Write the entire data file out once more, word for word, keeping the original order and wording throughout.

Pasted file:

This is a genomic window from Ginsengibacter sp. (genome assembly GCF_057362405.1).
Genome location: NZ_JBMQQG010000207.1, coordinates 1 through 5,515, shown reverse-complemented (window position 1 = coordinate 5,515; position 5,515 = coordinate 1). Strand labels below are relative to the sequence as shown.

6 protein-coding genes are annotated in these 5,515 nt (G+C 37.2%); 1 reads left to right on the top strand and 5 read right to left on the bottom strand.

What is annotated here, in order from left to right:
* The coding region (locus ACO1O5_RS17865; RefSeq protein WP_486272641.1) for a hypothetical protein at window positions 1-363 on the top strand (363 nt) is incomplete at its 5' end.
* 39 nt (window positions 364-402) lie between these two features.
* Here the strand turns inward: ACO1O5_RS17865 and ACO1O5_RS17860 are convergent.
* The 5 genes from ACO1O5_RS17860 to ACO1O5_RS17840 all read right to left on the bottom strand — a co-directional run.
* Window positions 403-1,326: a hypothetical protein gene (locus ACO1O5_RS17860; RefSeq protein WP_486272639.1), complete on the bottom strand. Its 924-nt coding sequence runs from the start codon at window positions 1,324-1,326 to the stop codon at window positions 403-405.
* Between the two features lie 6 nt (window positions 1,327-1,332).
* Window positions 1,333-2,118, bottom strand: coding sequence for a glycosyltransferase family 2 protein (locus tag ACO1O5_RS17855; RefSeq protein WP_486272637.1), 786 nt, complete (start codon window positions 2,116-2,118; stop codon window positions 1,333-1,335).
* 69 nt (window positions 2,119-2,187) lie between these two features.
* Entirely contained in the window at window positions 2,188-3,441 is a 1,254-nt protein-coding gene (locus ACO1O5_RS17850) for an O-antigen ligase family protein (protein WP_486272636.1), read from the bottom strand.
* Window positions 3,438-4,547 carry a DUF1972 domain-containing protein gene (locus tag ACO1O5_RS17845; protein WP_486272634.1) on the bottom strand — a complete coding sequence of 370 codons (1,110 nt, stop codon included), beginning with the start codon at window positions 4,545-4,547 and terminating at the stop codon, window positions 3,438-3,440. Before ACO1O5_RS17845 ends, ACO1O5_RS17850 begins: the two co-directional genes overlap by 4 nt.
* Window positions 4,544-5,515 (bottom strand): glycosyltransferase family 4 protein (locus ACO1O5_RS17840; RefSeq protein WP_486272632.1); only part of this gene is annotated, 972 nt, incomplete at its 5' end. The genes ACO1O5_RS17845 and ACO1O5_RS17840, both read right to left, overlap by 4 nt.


This is a genomic window from Ginsengibacter sp. (genome assembly GCF_057362405.1).
Genome location: NZ_JBMQQG010000207.1, coordinates 1 through 5,515, shown reverse-complemented (window position 1 = coordinate 5,515; position 5,515 = coordinate 1). Strand labels below are relative to the sequence as shown.

6 protein-coding genes are annotated in these 5,515 nt (G+C 37.2%); 1 reads left to right on the top strand and 5 read right to left on the bottom strand.

What is annotated here, in order from left to right:
* The coding region (locus ACO1O5_RS17865; RefSeq protein WP_486272641.1) for a hypothetical protein at window positions 1-363 on the top strand (363 nt) is incomplete at its 5' end.
* 39 nt (window positions 364-402) lie between these two features.
* Here the strand turns inward: ACO1O5_RS17865 and ACO1O5_RS17860 are convergent.
* The 5 genes from ACO1O5_RS17860 to ACO1O5_RS17840 all read right to left on the bottom strand — a co-directional run.
* Window positions 403-1,326: a hypothetical protein gene (locus ACO1O5_RS17860; RefSeq protein WP_486272639.1), complete on the bottom strand. Its 924-nt coding sequence runs from the start codon at window positions 1,324-1,326 to the stop codon at window positions 403-405.
* Between the two features lie 6 nt (window positions 1,327-1,332).
* Window positions 1,333-2,118, bottom strand: coding sequence for a glycosyltransferase family 2 protein (locus tag ACO1O5_RS17855; RefSeq protein WP_486272637.1), 786 nt, complete (start codon window positions 2,116-2,118; stop codon window positions 1,333-1,335).
* 69 nt (window positions 2,119-2,187) lie between these two features.
* Entirely contained in the window at window positions 2,188-3,441 is a 1,254-nt protein-coding gene (locus ACO1O5_RS17850) for an O-antigen ligase family protein (protein WP_486272636.1), read from the bottom strand.
* Window positions 3,438-4,547 carry a DUF1972 domain-containing protein gene (locus tag ACO1O5_RS17845; protein WP_486272634.1) on the bottom strand — a complete coding sequence of 370 codons (1,110 nt, stop codon included), beginning with the start codon at window positions 4,545-4,547 and terminating at the stop codon, window positions 3,438-3,440. Before ACO1O5_RS17845 ends, ACO1O5_RS17850 begins: the two co-directional genes overlap by 4 nt.
* Window positions 4,544-5,515 (bottom strand): glycosyltransferase family 4 protein (locus ACO1O5_RS17840; RefSeq protein WP_486272632.1); only part of this gene is annotated, 972 nt, incomplete at its 5' end. The genes ACO1O5_RS17845 and ACO1O5_RS17840, both read right to left, overlap by 4 nt.